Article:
Secret tunnels and ancient mysteries

Although nearly 200 years have elapsed since the discovery of the tomb of Pharaoh Seti I, there is still much more to learn about it. Nevine El-Aref looks at the latest revelations

When the famous explorer Giovanni Battista Belzoni discovered the tomb of Pharaoh Seti I in 1817, he knew that it represented a very developed example of a New Kingdom royal tomb. Not only was it the longest, deepest and most completed tomb ever found in the Valley of the Kings, but its walls were painted with fine scenes in full colour featuring the great pharaoh in various positions before the gods and with his family. Inside the burial chamber Belzoni found a calcite anthropoid sarcophagus and a fragment of a canopic chest that used to hold the internal organs, and is now on display at Sir John Soane’s Museum in London.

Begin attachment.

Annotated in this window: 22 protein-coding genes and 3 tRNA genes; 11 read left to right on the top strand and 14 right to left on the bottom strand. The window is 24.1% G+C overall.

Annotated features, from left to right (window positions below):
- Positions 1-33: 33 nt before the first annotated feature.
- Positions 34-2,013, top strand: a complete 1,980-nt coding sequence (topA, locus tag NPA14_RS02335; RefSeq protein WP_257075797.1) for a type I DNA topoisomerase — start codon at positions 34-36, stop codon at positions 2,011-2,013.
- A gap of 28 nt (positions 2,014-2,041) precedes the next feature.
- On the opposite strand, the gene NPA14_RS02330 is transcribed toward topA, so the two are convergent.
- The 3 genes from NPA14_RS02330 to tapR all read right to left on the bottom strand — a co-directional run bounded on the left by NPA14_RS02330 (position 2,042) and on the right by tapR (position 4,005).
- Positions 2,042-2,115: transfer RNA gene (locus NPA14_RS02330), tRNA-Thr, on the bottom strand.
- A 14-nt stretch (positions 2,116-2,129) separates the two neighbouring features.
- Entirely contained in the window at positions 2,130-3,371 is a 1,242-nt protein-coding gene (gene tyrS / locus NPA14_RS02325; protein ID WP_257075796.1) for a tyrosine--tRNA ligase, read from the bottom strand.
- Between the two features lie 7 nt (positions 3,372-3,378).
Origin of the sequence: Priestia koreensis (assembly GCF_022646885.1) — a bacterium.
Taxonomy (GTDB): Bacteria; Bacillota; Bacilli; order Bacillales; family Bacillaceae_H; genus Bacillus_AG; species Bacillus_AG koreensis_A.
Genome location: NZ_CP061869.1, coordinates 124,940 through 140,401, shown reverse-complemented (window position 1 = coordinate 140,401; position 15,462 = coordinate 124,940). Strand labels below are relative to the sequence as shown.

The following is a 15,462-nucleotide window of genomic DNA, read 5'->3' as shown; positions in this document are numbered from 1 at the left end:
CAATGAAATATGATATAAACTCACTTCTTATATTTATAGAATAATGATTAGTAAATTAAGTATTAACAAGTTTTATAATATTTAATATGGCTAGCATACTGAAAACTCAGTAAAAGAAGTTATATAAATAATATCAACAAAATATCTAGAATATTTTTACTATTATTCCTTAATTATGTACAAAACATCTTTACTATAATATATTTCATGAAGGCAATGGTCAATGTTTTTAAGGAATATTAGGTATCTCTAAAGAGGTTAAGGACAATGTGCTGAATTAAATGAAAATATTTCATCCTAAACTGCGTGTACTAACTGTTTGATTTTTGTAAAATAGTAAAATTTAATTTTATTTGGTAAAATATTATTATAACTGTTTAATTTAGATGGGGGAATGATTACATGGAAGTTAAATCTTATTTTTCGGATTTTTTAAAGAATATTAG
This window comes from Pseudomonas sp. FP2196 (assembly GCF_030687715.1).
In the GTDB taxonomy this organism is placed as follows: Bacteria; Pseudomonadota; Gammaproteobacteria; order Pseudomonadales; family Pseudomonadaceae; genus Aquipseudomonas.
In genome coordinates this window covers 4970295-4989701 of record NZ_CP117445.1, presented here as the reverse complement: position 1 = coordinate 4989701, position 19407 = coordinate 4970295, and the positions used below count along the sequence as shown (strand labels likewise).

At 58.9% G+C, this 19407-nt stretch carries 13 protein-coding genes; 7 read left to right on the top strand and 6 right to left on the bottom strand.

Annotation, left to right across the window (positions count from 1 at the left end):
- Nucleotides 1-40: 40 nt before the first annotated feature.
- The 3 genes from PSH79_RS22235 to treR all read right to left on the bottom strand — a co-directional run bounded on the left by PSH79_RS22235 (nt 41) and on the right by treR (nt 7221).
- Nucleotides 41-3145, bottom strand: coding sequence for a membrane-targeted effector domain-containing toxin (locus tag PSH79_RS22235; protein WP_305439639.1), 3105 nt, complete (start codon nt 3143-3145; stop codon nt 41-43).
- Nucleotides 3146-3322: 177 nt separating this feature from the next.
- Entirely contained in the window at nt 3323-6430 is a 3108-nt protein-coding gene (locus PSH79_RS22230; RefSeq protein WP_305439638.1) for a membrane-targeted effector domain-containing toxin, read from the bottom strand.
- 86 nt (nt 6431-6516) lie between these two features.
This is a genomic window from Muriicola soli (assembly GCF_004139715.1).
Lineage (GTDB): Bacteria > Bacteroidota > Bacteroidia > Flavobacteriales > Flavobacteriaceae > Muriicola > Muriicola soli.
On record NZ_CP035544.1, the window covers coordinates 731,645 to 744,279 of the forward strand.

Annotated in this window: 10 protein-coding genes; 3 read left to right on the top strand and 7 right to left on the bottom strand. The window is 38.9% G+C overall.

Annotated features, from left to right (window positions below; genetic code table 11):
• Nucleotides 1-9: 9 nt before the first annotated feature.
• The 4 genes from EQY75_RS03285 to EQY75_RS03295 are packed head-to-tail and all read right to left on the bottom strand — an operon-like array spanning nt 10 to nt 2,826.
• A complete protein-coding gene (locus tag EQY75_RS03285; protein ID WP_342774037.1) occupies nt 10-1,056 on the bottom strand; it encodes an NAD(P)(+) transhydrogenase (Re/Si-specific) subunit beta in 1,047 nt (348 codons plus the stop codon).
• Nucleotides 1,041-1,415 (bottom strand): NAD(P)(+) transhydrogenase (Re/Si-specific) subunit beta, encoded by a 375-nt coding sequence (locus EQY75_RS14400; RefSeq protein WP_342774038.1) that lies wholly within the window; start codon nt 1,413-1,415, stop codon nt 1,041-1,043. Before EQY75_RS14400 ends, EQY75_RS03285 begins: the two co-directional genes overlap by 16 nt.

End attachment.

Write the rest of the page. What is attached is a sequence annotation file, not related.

Not only is the architectural design of the tomb very distinguished, but so too are the scenes that decorate the burial chamber. The tomb is comprised mainly of a long corridor with seven unidirectional passageways connecting several decorative chambers. It has a special chamber dedicated to the god Osiris and another to the ritual of the opening of the mouth. The vaulted burial chamber has a painted ceiling featuring astronomical scenes.

The most mysterious feature in the tomb, and one that has perplexed Egyptologists until today, is the long passageway found underneath Seti I’s marble sarcophagus.

Why did the ancient Egyptians dig such a tunnel beneath the Pharaoh’s sarcophagus? Was it to his treasure, or for religious purposes, or as a security precaution? What was the real purpose of the tunnel? And what did it lead to?


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